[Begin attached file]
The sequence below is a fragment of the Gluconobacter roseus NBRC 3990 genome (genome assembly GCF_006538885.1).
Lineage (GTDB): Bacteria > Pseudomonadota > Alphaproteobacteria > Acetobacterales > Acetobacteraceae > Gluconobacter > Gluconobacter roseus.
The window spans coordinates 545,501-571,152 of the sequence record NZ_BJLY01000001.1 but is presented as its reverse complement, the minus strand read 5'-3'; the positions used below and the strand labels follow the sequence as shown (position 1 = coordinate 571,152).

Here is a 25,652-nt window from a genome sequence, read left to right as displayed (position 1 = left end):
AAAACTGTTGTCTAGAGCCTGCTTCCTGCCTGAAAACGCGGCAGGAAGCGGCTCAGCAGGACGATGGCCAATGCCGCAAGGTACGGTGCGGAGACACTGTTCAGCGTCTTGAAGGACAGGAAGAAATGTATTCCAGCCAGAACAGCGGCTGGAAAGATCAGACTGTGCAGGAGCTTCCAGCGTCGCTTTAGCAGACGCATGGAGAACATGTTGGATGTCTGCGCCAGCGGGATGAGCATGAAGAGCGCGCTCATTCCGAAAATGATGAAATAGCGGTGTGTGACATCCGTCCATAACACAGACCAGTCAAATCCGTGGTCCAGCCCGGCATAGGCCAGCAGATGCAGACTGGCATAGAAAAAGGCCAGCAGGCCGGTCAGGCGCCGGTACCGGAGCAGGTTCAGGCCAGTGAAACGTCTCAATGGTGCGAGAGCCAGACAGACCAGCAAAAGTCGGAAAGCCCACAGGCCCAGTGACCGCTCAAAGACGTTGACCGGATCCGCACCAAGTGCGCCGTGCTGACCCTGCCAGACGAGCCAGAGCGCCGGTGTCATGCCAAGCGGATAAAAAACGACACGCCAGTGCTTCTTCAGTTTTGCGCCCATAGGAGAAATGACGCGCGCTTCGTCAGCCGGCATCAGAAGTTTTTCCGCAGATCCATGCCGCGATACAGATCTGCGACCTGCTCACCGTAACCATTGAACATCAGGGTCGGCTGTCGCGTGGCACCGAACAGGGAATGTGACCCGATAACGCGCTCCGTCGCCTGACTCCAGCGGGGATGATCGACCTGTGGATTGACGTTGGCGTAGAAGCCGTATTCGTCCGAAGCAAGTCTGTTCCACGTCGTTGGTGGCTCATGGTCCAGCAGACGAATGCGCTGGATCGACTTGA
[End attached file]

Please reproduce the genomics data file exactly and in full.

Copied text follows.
The sequence below is a fragment of the Gluconobacter roseus NBRC 3990 genome (genome assembly GCF_006538885.1).
Lineage (GTDB): Bacteria > Pseudomonadota > Alphaproteobacteria > Acetobacterales > Acetobacteraceae > Gluconobacter > Gluconobacter roseus.
The window spans coordinates 545,501-571,152 of the sequence record NZ_BJLY01000001.1 but is presented as its reverse complement, the minus strand read 5'-3'; the positions used below and the strand labels follow the sequence as shown (position 1 = coordinate 571,152).

Here is a 25,652-nt window from a genome sequence, read left to right as displayed (position 1 = left end):
AAAACTGTTGTCTAGAGCCTGCTTCCTGCCTGAAAACGCGGCAGGAAGCGGCTCAGCAGGACGATGGCCAATGCCGCAAGGTACGGTGCGGAGACACTGTTCAGCGTCTTGAAGGACAGGAAGAAATGTATTCCAGCCAGAACAGCGGCTGGAAAGATCAGACTGTGCAGGAGCTTCCAGCGTCGCTTTAGCAGACGCATGGAGAACATGTTGGATGTCTGCGCCAGCGGGATGAGCATGAAGAGCGCGCTCATTCCGAAAATGATGAAATAGCGGTGTGTGACATCCGTCCATAACACAGACCAGTCAAATCCGTGGTCCAGCCCGGCATAGGCCAGCAGATGCAGACTGGCATAGAAAAAGGCCAGCAGGCCGGTCAGGCGCCGGTACCGGAGCAGGTTCAGGCCAGTGAAACGTCTCAATGGTGCGAGAGCCAGACAGACCAGCAAAAGTCGGAAAGCCCACAGGCCCAGTGACCGCTCAAAGACGTTGACCGGATCCGCACCAAGTGCGCCGTGCTGACCCTGCCAGACGAGCCAGAGCGCCGGTGTCATGCCAAGCGGATAAAAAACGACACGCCAGTGCTTCTTCAGTTTTGCGCCCATAGGAGAAATGACGCGCGCTTCGTCAGCCGGCATCAGAAGTTTTTCCGCAGATCCATGCCGCGATACAGATCTGCGACCTGCTCACCGTAACCATTGAACATCAGGGTCGGCTGTCGCGTGGCACCGAACAGGGAATGTGACCCGATAACGCGCTCCGTCGCCTGACTCCAGCGGGGATGATCGACCTGTGGATTGACGTTGGCGTAGAAGCCGTATTCGTCCGAAGCAAGTCTGTTCCACGTCGTTGGTGGCTCATGGTCCAGCAGACGAATGCGCTGGATCGACTTGA